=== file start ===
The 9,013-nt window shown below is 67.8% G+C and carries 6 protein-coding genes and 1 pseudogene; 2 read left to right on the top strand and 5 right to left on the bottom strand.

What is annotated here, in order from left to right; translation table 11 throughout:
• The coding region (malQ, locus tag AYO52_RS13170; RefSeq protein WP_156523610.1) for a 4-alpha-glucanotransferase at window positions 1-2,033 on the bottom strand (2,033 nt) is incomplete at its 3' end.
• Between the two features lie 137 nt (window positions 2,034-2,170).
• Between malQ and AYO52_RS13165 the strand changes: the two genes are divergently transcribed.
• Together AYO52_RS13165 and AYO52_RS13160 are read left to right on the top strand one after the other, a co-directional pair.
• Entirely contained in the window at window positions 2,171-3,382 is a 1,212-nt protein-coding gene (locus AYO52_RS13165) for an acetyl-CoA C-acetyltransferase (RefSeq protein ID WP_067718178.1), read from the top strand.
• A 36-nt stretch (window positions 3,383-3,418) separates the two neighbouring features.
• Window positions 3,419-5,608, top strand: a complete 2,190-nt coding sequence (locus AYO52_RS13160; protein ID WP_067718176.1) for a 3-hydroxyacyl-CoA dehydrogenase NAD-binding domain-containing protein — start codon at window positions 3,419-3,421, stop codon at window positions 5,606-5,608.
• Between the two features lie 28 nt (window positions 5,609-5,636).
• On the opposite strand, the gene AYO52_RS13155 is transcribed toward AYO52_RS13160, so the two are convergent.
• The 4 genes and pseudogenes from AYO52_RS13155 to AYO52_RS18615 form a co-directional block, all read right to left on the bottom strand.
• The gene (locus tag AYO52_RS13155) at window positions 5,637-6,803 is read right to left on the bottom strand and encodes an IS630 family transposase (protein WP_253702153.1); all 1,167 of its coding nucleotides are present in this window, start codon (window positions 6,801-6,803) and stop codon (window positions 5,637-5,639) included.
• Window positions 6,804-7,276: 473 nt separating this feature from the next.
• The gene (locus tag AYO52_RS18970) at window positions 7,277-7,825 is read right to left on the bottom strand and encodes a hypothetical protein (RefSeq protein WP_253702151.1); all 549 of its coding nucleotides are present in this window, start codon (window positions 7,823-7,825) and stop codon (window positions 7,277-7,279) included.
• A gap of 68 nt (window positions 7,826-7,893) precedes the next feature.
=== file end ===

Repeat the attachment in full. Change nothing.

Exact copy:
The 9,013-nt window shown below is 67.8% G+C and carries 6 protein-coding genes and 1 pseudogene; 2 read left to right on the top strand and 5 right to left on the bottom strand.

What is annotated here, in order from left to right; translation table 11 throughout:
• The coding region (malQ, locus tag AYO52_RS13170; RefSeq protein WP_156523610.1) for a 4-alpha-glucanotransferase at window positions 1-2,033 on the bottom strand (2,033 nt) is incomplete at its 3' end.
• Between the two features lie 137 nt (window positions 2,034-2,170).
• Between malQ and AYO52_RS13165 the strand changes: the two genes are divergently transcribed.
• Together AYO52_RS13165 and AYO52_RS13160 are read left to right on the top strand one after the other, a co-directional pair.
• Entirely contained in the window at window positions 2,171-3,382 is a 1,212-nt protein-coding gene (locus AYO52_RS13165) for an acetyl-CoA C-acetyltransferase (RefSeq protein ID WP_067718178.1), read from the top strand.
• A 36-nt stretch (window positions 3,383-3,418) separates the two neighbouring features.
• Window positions 3,419-5,608, top strand: a complete 2,190-nt coding sequence (locus AYO52_RS13160; protein ID WP_067718176.1) for a 3-hydroxyacyl-CoA dehydrogenase NAD-binding domain-containing protein — start codon at window positions 3,419-3,421, stop codon at window positions 5,606-5,608.
• Between the two features lie 28 nt (window positions 5,609-5,636).
• On the opposite strand, the gene AYO52_RS13155 is transcribed toward AYO52_RS13160, so the two are convergent.
• The 4 genes and pseudogenes from AYO52_RS13155 to AYO52_RS18615 form a co-directional block, all read right to left on the bottom strand.
• The gene (locus tag AYO52_RS13155) at window positions 5,637-6,803 is read right to left on the bottom strand and encodes an IS630 family transposase (protein WP_253702153.1); all 1,167 of its coding nucleotides are present in this window, start codon (window positions 6,801-6,803) and stop codon (window positions 5,637-5,639) included.
• Window positions 6,804-7,276: 473 nt separating this feature from the next.
• The gene (locus tag AYO52_RS18970) at window positions 7,277-7,825 is read right to left on the bottom strand and encodes a hypothetical protein (RefSeq protein WP_253702151.1); all 549 of its coding nucleotides are present in this window, start codon (window positions 7,823-7,825) and stop codon (window positions 7,277-7,279) included.
• A gap of 68 nt (window positions 7,826-7,893) precedes the next feature.